Everywhere you look, media reports are expressing the same message: “It’s been a long time since interest rates have risen this quickly”, which is definitely the case of course. But are interest rates really that high, and what effect will the interest rate rise have? We explain where the interest rate rise is coming from, and what the consequences are.

What’s causing the interest rate hike?

Let’s start with the current interest rate: the average interest rate for a 10-year mortgage with an NHG (national mortgage guarantee) is currently around the 3.6% mark. At the beginning of January, this interest rate was still around 1%, which, admittedly, is an unprecedentedly huge increase. However, if you look at it from a historical point of view, the interest rate is climbing back towards the average of the past decades.

The fixed mortgage rate depends on the long-term interest rate (10, 15 or 20 years) on the capital market, with inflation playing a major role in this regard. In order to borrow money, banks buy money from investors. These money lenders take inflation and expected monetary depreciation into account, and utilise it to determine the fee (the interest) they charge for lending their capital. If inflation is low, they can demand a low fee; if inflation is high, they will usually opt for a higher interest rate to compensate. Currently, partly due to rising energy prices, the war in Ukraine, and the aftermath of the Covid crisis, inflation is high. As a result, it costs banks more to be able to borrow money. This is passed on to consumers through interest rates, resulting in higher mortgage interest rates.

View the current interest rates

History of interest rates

Interest rates have been monitored since the 17th century. Admittedly, that’s quite a way back in time, but if we take the interest rates gauged from the mid-1960s onwards, we can get an accurate picture of interest rate trends throughout those years. The graph shows that the interest rate climbed steeply in the 1970s and 1980s, peaking at 13.4% in 1981. Since then, interest rates have actually only decreased. From 2010 onwards, interest rates have fallen severely, with an ultimate low point at the end of 2021 / early 2022 (around 1%). With the interest rate hikes of the last few months, we are basically just returning to more normal interest rate levels after about 2 years of extremely low interest rates.


What are the effects of the interest rate increase?

You will notice the influence of higher interest rates when taking out a new mortgage, or when your fixed interest rate period expires. A higher interest rate affects your borrowing capacity. With a higher interest rate, there is a decrease in the amount you can borrow; this is because the higher interest charges take up part of your maximum borrowing capacity. However, it’s not only you who is able to borrow less, but other people as well. We are seeing increased interest rate costs already resulting in less overbidding and fewer viewings. Have you already got a mortgage, and is your fixed interest rate period not yet coming to an end? If so, then the rise in interest rates will not affect you for the time being.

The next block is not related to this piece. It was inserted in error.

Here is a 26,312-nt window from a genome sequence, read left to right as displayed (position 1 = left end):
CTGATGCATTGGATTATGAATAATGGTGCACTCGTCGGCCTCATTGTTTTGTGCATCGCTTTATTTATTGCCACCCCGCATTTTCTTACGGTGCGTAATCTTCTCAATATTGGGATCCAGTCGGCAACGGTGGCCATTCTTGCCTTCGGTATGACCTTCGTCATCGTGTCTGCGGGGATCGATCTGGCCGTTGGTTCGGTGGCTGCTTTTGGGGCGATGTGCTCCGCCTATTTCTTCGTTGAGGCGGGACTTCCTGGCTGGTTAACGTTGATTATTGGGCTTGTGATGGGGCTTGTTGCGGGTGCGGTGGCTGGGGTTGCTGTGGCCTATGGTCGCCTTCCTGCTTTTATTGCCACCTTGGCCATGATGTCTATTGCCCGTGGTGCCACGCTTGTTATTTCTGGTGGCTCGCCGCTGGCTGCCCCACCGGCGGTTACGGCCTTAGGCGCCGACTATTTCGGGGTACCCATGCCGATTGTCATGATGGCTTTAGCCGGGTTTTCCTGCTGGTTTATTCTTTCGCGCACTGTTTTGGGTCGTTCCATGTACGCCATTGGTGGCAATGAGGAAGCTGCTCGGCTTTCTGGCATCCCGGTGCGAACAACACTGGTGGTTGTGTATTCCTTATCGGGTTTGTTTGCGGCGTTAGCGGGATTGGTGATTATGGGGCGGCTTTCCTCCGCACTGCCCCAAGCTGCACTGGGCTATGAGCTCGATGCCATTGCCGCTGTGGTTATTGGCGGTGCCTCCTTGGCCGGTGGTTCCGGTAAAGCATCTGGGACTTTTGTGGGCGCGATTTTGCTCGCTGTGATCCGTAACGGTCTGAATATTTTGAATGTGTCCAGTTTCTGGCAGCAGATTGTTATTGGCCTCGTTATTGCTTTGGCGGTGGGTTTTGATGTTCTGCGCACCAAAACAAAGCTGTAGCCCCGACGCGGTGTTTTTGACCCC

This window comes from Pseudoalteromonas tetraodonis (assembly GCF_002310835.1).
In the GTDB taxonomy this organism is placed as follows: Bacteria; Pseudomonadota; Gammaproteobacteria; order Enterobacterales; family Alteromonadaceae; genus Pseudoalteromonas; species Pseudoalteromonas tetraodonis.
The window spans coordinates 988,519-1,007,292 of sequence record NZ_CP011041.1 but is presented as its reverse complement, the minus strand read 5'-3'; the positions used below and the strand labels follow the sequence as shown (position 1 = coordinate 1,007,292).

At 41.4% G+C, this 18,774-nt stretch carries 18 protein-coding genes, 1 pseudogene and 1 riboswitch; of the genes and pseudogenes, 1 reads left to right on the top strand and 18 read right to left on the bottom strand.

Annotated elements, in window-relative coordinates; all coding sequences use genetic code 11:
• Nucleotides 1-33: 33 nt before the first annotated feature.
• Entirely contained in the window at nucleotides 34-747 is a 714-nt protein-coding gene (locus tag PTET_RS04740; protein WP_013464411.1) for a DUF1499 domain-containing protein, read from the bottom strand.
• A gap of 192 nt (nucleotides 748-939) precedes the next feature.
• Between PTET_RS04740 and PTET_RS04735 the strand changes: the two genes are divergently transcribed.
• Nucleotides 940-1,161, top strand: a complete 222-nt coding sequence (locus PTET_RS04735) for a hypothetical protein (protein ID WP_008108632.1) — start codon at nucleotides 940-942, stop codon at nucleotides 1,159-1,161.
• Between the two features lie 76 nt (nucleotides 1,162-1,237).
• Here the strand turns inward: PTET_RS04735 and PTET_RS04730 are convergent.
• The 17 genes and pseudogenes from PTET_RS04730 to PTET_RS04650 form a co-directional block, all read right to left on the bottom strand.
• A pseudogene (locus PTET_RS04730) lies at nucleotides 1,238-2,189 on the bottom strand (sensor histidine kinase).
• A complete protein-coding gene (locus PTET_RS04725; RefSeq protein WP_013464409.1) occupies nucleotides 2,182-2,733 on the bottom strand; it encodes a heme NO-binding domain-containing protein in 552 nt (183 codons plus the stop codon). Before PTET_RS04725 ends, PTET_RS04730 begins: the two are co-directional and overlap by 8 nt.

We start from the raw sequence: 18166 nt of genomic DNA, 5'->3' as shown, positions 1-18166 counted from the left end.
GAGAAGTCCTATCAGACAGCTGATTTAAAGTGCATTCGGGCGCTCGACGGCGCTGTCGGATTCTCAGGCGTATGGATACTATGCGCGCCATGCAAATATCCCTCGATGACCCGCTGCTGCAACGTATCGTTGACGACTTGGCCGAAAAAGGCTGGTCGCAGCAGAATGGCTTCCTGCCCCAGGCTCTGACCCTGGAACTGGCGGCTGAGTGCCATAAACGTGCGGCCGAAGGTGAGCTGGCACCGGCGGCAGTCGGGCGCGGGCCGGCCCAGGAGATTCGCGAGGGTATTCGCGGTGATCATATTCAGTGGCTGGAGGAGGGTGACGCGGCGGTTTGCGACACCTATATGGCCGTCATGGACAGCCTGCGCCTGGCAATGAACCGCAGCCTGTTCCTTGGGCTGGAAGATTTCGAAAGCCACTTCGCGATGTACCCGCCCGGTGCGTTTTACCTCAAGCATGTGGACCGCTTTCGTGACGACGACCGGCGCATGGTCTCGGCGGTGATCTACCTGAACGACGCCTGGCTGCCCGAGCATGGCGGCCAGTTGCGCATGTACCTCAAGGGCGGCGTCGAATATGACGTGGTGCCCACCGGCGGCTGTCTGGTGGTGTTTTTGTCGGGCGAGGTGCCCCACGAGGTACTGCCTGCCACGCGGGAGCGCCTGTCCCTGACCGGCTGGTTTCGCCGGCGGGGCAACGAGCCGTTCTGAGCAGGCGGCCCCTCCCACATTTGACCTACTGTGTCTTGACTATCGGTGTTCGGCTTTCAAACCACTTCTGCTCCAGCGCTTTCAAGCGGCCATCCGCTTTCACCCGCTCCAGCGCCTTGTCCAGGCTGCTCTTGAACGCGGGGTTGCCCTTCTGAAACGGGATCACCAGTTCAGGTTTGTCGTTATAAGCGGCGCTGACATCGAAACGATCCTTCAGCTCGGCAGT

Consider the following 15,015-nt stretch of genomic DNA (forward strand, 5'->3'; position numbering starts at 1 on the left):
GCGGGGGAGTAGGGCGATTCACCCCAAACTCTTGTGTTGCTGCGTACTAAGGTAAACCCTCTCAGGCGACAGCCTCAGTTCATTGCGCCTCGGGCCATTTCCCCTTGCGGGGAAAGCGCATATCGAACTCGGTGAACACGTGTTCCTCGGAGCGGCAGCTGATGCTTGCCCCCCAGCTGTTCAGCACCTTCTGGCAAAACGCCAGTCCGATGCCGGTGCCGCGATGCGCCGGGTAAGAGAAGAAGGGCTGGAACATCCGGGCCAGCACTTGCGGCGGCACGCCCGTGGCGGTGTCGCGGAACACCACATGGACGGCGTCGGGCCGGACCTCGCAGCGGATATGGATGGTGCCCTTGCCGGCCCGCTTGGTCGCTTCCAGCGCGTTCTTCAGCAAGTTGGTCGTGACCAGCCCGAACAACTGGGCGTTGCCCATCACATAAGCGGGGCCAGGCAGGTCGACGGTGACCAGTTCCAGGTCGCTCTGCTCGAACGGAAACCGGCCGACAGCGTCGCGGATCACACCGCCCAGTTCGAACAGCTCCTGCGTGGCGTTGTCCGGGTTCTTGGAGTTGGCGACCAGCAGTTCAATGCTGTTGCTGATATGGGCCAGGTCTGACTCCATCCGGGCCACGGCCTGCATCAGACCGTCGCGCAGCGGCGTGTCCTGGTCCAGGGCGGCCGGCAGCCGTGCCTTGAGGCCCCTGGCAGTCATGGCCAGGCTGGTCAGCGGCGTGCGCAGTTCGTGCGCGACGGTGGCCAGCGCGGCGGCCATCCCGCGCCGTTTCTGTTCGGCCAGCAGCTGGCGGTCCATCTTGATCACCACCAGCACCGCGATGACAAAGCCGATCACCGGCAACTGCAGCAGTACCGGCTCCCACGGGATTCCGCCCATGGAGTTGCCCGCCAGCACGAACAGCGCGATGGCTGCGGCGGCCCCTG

Calculation example of gross monthly repayments at January 2022 and July 2022 interest rates

A higher interest rate means you will have to pay more interest every month. In the calculation below, we show you what your monthly costs would be at an interest rate of 1.06% in January, and an interest rate of 3.81% in July.

Example shows gross monthly costs with a mortgage of € 350,000, at a fixed rate of 10 years with NHG.

January (1,06%) July (3,81%)
Gross monthly repayment sum € 1,135 € 1,633
Total gross monthly repayment sum after 10 years € 136,200 € 195,960
Remaining amount owed after 10 years € 240,853 € 270,121
Mortgage amount paid off after 10 years € 109,147 € 79,879

Do not make any hasty decisions

Should we all be holding back on property purchases right now? That’s a tough question to answer. Homes are generally purchased for the long run, and are almost always a sound investment. But it is a good idea – now more than ever – to think carefully about the risks, and to limit them as much as possible. Think carefully about what you need in terms of accommodation, and what monthly costs you can, and are prepared to pay. Are you already looking to sell your home? If so, don’t be overly optimistic about the sales value of your home in terms of the bridging mortgage loan. The safest option is still to sell your house first before buying your new home. This way, you’ll build up a financial buffer and limit the risk.

The interest you’ll eventually pay depends on the risk of your mortgage. The interest rate period and the ratio between the value of your mortgage and the market value of the house play a role. For example, are you opting for a mortgage with a relatively short fixed-rate period of 10 years with an NHG? This means the risk for the mortgage lender is lower, and you’ll pay a lower interest rate. What interest rate you pay depends on the choices you make and your financial situation. With the personal mortgage advice provided by our advisers, you’ll know exactly what interest rate you can expect, and which type of mortgage is the best match for your situation.

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